As we made our way back to the ghats or bathing areas I noticed strings of beads like dried and wrinkled apricots in many of the
shops. JG told me they are Rudraksh seeds and are a charm against all sorts of sickness and evil. Most of these hanging were the fakes most Hindus would wear as the real Rudraksh seeds are quite expensive they are kept in a locked case. These seeds are all the more precious if a priest would bless them – for a fee of course!
The narrow streets of Haridwar are abuzz with tens of thousands who might never return. Like the Muslim Haj the visit to the Kumbh Mela will most likely be repeated by most.
For example, the pilgrim we met from West Bengal would have spent a minimum of 40 hours on the train plus accommodation and food. In any case, Haridwar is only on of the four sacred places of Hindus where Kumbh Mela is observed. The others Nasik; Godavari to achieve spiritual Nirvana; Allahabad and the confluence of three sacred rivers; Ujjain on the Shipra River. If the pilgrim bathes in each
of these locations they believe they will achieve Nirvana. So, if a person is able he or she will visit the other three!
There were many that were shopping in front of the small stalls that sold jewelry, roti and curry, a hot yoghurt drink and many other items. We stopped at a small shop to ask directions and how business was. The owner said these times were the high point sales wise. My colleague said that in fact not many people visited Haridwar otherwise and this was a time for the vendors to hike prices up to earn for the slow times as people are more gullible away from home! A few shops over we saw a number of damp looking older pilgrim ladies haggling loudly over the price some item – not all were excepting higher prices!
Celebrated at basically the same day this year is the Hindu festival of Shivaratri. According to JG: According to Hindu mythology,
Shivaratri or ‘Shiva’s Great Night’ symbolizes the wedding day of Lord Shiva and Parvati. Many however, believe, Shivaratri is the night when Lord Shiva performed the Tandava Nritya – the dance of primordial creation, preservation and destruction. Celebrating the festival in a customary manner, devotees give a ritual bath to the Lingam (sexual organ) with the panchagavya – milk, sour milk, urine, butter and dung. Celebrations of Shivaratri Festival mainly take place at night. Devotees of Lord Shiva throng Shiva temples across the country and spend ‘the Night of Lord Shiva’ by chanting verses and hymns in praise of the Lord. The festival holds special meaning for the ladies. They pray to Goddess Parvati also called ‘Gaura’, the giver of ‘suhag’ for good husbands, marital bliss and a long and prosperous married life.
Most of Haridwar is built on snaking paths hardly suitable for a some of the higher than the river. The streets all eventually point to the river and if you just go on a down spiral (and follow the pilgrims) you will find the water. It was on one of these snaking streets we found ourselves suddenly breaking out into an area that had three Hindu worship places. I hesitate to call them temples as the biggest was only 10 x10 feet. All were the same, With an ornate sign on top, the idol set back garlanded with flowers from worshippers, the priest sitting or standing outside to receive gifts, provide incense and whatever. We started working our way over to the other side of the river in the stream of Pilgrims. Our goal was to reach a vantage point where we could see the official bathing of the Sadhus and naked Nagas. This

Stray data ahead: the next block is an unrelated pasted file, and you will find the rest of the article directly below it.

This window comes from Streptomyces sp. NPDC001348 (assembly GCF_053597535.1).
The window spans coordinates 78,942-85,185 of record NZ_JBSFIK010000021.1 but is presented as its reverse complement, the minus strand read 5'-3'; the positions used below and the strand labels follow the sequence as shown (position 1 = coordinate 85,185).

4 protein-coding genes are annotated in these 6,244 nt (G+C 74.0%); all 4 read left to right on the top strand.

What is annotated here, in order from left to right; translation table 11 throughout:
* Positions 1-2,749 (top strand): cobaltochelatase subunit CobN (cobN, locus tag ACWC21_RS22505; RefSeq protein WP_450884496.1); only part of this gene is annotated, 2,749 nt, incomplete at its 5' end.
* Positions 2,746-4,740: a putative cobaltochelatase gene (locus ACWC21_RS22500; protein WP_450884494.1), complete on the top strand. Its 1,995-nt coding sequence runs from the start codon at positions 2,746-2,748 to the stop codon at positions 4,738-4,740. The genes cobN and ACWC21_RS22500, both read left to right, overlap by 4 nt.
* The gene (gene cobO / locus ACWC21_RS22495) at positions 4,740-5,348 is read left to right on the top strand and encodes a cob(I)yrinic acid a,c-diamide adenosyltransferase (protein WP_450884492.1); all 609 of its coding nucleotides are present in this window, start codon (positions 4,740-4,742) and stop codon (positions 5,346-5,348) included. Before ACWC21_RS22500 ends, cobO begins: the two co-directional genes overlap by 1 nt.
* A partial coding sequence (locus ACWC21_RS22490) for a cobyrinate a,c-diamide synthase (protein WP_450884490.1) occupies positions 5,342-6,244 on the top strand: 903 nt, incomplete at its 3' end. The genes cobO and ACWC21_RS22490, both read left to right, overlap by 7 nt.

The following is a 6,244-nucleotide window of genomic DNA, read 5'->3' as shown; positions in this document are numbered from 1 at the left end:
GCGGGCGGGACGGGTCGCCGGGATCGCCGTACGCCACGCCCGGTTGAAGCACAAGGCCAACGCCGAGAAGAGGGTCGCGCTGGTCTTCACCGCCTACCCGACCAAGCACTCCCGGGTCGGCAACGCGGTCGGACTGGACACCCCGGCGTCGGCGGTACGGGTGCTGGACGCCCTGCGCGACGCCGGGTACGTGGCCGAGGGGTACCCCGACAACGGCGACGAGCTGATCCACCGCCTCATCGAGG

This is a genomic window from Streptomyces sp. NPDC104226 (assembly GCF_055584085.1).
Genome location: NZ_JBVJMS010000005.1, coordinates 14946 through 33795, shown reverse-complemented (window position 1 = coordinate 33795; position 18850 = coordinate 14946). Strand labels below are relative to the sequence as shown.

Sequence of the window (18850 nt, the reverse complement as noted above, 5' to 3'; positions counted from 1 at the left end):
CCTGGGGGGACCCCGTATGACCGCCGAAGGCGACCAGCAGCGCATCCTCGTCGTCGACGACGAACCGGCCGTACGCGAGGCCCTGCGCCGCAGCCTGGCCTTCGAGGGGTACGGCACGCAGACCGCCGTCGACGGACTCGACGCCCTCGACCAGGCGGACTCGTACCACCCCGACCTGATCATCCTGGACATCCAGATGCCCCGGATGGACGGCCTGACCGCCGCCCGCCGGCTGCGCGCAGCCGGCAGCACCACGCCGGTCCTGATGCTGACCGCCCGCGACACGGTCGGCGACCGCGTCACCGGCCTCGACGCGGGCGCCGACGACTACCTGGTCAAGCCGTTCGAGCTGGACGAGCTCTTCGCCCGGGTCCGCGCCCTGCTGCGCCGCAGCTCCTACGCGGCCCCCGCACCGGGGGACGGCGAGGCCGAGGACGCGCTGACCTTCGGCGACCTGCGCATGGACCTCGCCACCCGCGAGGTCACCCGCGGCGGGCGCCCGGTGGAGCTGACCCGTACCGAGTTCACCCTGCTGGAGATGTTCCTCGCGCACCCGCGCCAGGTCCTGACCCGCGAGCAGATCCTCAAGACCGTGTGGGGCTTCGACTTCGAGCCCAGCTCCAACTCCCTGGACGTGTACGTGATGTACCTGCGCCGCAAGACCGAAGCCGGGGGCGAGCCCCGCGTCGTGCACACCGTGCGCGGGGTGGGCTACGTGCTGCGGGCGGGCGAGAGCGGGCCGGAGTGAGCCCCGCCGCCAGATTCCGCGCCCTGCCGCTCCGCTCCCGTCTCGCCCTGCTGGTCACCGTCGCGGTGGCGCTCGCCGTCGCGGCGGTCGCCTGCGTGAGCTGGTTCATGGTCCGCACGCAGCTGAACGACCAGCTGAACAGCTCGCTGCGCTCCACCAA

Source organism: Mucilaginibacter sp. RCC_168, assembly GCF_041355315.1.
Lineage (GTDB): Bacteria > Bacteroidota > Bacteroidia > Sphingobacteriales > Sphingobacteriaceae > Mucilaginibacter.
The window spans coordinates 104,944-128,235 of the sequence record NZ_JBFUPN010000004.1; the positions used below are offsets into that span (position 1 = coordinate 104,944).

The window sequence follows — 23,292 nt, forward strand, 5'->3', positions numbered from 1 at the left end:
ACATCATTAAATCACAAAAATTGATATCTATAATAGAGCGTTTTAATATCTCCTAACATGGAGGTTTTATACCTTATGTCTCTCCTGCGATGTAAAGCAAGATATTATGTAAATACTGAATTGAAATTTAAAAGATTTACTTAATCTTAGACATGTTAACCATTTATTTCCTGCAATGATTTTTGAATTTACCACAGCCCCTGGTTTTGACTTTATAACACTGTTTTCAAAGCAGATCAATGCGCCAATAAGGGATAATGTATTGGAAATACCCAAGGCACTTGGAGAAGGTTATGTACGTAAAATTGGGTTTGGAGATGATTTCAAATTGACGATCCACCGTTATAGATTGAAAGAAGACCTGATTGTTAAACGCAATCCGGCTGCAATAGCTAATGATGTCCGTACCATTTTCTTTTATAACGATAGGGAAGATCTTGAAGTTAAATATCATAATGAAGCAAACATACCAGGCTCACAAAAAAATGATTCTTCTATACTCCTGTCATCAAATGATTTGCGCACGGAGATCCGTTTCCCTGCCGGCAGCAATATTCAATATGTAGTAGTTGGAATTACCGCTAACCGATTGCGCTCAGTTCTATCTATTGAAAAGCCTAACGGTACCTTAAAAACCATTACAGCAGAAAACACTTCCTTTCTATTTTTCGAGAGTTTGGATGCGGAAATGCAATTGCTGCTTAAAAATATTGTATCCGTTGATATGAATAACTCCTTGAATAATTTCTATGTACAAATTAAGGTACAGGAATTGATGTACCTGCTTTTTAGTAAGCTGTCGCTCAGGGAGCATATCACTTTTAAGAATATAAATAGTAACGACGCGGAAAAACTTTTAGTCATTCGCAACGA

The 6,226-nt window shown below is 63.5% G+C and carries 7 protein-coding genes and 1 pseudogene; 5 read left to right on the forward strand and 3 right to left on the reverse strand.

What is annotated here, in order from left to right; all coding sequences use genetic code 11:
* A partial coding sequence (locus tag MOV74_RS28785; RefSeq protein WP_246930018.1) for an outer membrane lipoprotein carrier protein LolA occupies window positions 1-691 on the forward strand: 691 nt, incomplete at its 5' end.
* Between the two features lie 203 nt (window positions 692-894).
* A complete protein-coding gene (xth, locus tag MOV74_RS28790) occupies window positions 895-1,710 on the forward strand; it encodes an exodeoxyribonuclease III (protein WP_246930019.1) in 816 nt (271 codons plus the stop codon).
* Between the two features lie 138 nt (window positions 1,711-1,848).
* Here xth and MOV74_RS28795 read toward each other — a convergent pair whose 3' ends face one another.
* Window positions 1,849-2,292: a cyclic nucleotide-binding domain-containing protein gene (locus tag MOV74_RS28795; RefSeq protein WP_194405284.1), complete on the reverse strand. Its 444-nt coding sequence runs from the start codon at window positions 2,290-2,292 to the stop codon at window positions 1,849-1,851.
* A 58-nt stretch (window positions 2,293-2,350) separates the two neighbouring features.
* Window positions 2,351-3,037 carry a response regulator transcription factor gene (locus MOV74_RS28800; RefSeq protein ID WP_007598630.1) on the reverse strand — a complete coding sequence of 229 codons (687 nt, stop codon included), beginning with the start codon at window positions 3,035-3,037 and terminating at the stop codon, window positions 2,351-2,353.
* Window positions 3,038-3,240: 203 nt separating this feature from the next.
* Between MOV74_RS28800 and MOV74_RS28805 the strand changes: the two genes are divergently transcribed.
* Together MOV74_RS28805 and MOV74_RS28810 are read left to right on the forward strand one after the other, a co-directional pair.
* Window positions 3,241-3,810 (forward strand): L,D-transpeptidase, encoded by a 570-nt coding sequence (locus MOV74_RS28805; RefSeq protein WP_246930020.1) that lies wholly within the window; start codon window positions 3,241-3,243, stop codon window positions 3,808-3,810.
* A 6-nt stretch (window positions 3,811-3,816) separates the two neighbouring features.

turned out to be more troublesome that we thought as we had to cross over the river and much of the bridges were blocked. Eventually security personnel herded us across the way for the location. This was 930am. We had been on site since 530am and were tired. The crowd gathered as suspense mounted. More and more people gathered expectantly. People from across India of course, but I heard German, Dutch, Arabic and of course, American English!
Finally, at 11am the most “holy” of the Sadhus came down the steps to the water side. Again the crowd surged forward to the ropes where the security forces scanned the crowd almost like the secret service does with the American president. This was considered a high security risk time and weapons were ready. Everyone had their cameras up. Many Indians were using their cell phone cameras. I found out yesterday that the largest seller of cameras is cell phone manufacturer Nokia!
From the distance we could just see people in orange and naked men and women bathing. Soon, we tired and decided to take a break. Others were feeling about the same as we passed men, women and children sitting on the sidewalk or the raised changing platforms. At 11am the sun was just coming out of the clouds and we could see the steam of warming clothing – many baring arms for the first time that day to soak in the sun’s warmth.
Looking at the thousands of people there I realized that I had much in common with them. The first is a desire to be closer to God – for them somehow that is tied up in the stone idols, for me, a desire to walk closer to the Living Christ. The second for them is
a realization that they have sin. The baths are supposed to wash them clean and somehow break the re-incarnation cycle. For me, it is the knowledge that I am a sinner, a need to repent every day, but an understanding that thru Jesus’ blood I am free of the penalty of sin!
This trip I have met several recent Hindu converts. Although I will not be able to share specific stories, several of them were influenced by caring believers or some unique work of God. Pray with me that these Hindu “god-seekers” will encounter the Living God through caring Indian believers!